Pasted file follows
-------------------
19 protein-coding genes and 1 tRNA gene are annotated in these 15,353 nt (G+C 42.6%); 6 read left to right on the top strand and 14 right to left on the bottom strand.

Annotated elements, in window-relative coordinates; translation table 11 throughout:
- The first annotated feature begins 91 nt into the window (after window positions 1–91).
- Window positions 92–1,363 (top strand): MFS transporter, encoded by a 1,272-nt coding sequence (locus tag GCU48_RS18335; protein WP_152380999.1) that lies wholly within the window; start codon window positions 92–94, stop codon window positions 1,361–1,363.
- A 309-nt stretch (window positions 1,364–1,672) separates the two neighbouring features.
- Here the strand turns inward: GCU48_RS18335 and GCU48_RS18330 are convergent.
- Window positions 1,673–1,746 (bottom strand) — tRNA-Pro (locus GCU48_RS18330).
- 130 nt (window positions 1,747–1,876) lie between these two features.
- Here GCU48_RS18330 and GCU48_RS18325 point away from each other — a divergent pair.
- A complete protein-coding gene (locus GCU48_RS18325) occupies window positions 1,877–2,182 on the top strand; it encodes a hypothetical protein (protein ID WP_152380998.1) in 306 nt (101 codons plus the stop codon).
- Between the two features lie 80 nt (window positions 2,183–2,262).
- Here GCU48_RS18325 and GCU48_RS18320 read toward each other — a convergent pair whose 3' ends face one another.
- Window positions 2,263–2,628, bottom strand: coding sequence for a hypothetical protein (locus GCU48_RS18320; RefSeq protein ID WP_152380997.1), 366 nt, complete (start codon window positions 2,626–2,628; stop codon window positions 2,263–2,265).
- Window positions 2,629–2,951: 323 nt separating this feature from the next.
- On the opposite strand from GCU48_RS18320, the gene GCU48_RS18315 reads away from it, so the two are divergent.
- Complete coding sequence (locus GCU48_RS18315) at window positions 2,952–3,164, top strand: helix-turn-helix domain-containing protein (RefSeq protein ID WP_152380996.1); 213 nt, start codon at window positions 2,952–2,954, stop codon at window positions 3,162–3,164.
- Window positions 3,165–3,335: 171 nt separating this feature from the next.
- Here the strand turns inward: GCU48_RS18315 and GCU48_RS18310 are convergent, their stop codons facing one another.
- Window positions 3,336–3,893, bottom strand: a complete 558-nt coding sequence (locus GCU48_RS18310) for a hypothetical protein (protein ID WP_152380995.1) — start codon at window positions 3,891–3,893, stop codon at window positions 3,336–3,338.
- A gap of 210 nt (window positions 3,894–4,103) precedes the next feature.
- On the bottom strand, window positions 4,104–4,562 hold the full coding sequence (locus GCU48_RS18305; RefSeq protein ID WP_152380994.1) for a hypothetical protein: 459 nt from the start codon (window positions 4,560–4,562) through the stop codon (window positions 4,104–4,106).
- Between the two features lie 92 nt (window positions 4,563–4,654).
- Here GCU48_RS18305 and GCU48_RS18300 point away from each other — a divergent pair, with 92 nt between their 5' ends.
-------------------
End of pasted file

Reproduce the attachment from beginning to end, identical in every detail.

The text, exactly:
19 protein-coding genes and 1 tRNA gene are annotated in these 15,353 nt (G+C 42.6%); 6 read left to right on the top strand and 14 right to left on the bottom strand.

Annotated elements, in window-relative coordinates; translation table 11 throughout:
- The first annotated feature begins 91 nt into the window (after window positions 1–91).
- Window positions 92–1,363 (top strand): MFS transporter, encoded by a 1,272-nt coding sequence (locus tag GCU48_RS18335; protein WP_152380999.1) that lies wholly within the window; start codon window positions 92–94, stop codon window positions 1,361–1,363.
- A 309-nt stretch (window positions 1,364–1,672) separates the two neighbouring features.
- Here the strand turns inward: GCU48_RS18335 and GCU48_RS18330 are convergent.
- Window positions 1,673–1,746 (bottom strand) — tRNA-Pro (locus GCU48_RS18330).
- 130 nt (window positions 1,747–1,876) lie between these two features.
- Here GCU48_RS18330 and GCU48_RS18325 point away from each other — a divergent pair.
- A complete protein-coding gene (locus GCU48_RS18325) occupies window positions 1,877–2,182 on the top strand; it encodes a hypothetical protein (protein ID WP_152380998.1) in 306 nt (101 codons plus the stop codon).
- Between the two features lie 80 nt (window positions 2,183–2,262).
- Here GCU48_RS18325 and GCU48_RS18320 read toward each other — a convergent pair whose 3' ends face one another.
- Window positions 2,263–2,628, bottom strand: coding sequence for a hypothetical protein (locus GCU48_RS18320; RefSeq protein ID WP_152380997.1), 366 nt, complete (start codon window positions 2,626–2,628; stop codon window positions 2,263–2,265).
- Window positions 2,629–2,951: 323 nt separating this feature from the next.
- On the opposite strand from GCU48_RS18320, the gene GCU48_RS18315 reads away from it, so the two are divergent.
- Complete coding sequence (locus GCU48_RS18315) at window positions 2,952–3,164, top strand: helix-turn-helix domain-containing protein (RefSeq protein ID WP_152380996.1); 213 nt, start codon at window positions 2,952–2,954, stop codon at window positions 3,162–3,164.
- Window positions 3,165–3,335: 171 nt separating this feature from the next.
- Here the strand turns inward: GCU48_RS18315 and GCU48_RS18310 are convergent, their stop codons facing one another.
- Window positions 3,336–3,893, bottom strand: a complete 558-nt coding sequence (locus GCU48_RS18310) for a hypothetical protein (protein ID WP_152380995.1) — start codon at window positions 3,891–3,893, stop codon at window positions 3,336–3,338.
- A gap of 210 nt (window positions 3,894–4,103) precedes the next feature.
- On the bottom strand, window positions 4,104–4,562 hold the full coding sequence (locus GCU48_RS18305; RefSeq protein ID WP_152380994.1) for a hypothetical protein: 459 nt from the start codon (window positions 4,560–4,562) through the stop codon (window positions 4,104–4,106).
- Between the two features lie 92 nt (window positions 4,563–4,654).
- Here GCU48_RS18305 and GCU48_RS18300 point away from each other — a divergent pair, with 92 nt between their 5' ends.